Reducing inappropriate use of prescription opioids in hospital patients
- and Aims: Technology-based Prescription Opioid Safety Education (T-POSE) is a pharmacist-delivered self-management intervention to improve the safe use, storage and disposal of prescription opioids. The purpose of this study is to evaluate the effectiveness of T-POSE in reducing inappropriate use of prescription opioids. Design and Setting: A prospective multisite randomized clinical trial (n=95) was conducted comparing T-POSE to usual care. Telephone followed-up interviews were conducted at one- and three-months. Participants: Participants were recruited from two hospitals in West Virginia. Patients were eligible for the study if they were being discharged with an opioid prescription, were 18-75 years old and did not self-report lifetime use of heroin or illicit prescription opioids. Measurements: Inappropriate use was a composite measure including non-medical use of prescription opioids, unsafe storage and non-recommended disposal.Findings:Less than half of the participants reported having previously received information on how to safely use prescription opioids and 70% reported that they would definitely use products that dissolve unused medications. More than half (63%) reported using prescription opioids for reasons other than pain. Nearly a third (30%) self-disclosed having a family member with a substance use disorder and several participants expressed fears of becoming addicted to opioids. Preliminary follow-up data suggests that participants randomized to T-POSE were more likely to recall information on safe disposal, were less likely to store their medication on their nightstand and had higher overall satisfaction. Conclusions: Previous cross-sectional research confirmed that T-POSE was a feasible hospital-based intervention that was acceptable to patients. The results of this clinical trial suggests that T-POSE is prospectively associated with improvement in knowledge and behaviors reflecting safe prescription opioid use.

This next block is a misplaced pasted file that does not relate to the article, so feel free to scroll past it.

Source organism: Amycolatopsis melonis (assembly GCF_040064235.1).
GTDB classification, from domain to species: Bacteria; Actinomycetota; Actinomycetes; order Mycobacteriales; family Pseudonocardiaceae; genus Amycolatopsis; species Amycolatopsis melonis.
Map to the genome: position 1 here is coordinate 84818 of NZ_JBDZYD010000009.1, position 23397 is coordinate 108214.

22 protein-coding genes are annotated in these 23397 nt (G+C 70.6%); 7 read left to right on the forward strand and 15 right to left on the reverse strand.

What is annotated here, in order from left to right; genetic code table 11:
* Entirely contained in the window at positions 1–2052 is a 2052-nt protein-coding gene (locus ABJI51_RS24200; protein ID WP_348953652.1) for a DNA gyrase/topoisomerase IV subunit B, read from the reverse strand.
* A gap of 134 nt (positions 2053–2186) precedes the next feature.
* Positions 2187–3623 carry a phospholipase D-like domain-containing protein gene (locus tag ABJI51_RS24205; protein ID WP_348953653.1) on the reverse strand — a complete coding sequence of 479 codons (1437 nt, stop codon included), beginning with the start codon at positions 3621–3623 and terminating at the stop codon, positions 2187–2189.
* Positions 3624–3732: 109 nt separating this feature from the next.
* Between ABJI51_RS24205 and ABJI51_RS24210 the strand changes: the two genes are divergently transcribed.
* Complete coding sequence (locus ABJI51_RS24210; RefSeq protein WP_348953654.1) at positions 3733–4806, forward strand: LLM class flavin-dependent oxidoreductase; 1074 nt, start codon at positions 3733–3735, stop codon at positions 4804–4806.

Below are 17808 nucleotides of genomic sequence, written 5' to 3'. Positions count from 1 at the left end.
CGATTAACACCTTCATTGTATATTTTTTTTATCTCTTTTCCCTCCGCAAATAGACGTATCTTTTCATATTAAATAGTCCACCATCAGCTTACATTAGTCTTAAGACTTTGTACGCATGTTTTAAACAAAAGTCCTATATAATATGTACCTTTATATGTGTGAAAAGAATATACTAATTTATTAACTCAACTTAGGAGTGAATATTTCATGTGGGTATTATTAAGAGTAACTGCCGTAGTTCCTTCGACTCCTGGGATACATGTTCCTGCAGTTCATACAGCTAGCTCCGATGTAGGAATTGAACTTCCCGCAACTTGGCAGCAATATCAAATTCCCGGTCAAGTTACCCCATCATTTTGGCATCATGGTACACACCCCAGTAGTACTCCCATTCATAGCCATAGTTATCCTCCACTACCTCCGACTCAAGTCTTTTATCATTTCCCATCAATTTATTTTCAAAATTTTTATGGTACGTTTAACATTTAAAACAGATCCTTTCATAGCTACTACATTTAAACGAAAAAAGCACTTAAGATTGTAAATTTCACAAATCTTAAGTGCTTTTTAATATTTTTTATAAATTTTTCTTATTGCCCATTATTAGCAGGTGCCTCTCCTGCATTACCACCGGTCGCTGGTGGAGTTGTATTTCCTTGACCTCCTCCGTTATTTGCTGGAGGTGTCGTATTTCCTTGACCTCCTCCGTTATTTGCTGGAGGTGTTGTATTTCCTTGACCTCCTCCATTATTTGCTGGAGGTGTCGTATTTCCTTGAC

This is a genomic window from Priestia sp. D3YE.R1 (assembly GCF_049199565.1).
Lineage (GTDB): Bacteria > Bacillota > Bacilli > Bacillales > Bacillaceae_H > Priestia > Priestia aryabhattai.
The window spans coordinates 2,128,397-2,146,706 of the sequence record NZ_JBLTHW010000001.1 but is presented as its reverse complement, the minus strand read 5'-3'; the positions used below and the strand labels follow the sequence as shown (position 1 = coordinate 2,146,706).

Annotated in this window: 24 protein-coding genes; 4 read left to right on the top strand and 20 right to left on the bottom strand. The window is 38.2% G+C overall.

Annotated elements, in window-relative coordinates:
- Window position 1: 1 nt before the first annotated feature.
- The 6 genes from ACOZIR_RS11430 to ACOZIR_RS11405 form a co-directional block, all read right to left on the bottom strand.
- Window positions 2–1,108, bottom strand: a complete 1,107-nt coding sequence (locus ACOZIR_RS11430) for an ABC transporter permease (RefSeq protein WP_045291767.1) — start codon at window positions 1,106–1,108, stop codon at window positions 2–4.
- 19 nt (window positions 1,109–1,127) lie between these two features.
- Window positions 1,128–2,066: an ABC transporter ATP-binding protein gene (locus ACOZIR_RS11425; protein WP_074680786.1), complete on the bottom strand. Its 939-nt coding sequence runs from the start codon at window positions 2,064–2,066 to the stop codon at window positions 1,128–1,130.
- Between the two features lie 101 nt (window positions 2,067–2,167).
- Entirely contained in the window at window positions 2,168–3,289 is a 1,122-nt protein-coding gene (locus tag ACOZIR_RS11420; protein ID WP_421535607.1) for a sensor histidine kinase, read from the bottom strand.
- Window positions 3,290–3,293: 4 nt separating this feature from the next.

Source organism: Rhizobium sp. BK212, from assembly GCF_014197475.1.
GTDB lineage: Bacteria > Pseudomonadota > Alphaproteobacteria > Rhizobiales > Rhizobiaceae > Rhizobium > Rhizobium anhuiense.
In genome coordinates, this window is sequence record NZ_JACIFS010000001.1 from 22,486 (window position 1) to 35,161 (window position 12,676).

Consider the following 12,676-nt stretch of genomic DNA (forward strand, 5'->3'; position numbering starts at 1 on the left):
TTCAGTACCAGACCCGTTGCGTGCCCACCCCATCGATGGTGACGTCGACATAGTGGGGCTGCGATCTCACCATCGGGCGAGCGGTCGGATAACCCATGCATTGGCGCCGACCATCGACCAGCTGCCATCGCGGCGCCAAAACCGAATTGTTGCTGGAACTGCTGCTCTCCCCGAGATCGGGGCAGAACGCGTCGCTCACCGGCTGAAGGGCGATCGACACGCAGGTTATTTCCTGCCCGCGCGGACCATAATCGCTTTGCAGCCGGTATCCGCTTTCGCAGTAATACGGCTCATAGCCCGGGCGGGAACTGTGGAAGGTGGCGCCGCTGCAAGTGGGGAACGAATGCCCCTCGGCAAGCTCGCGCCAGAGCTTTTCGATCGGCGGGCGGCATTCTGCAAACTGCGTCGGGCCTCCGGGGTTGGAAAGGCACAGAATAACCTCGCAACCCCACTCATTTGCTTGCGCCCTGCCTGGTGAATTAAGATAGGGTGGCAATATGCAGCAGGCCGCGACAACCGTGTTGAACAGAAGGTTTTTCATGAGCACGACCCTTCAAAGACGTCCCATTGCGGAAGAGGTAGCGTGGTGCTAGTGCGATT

23 A4 1610 Erin Winstanley .pdf1.33 MBDownload
Part of session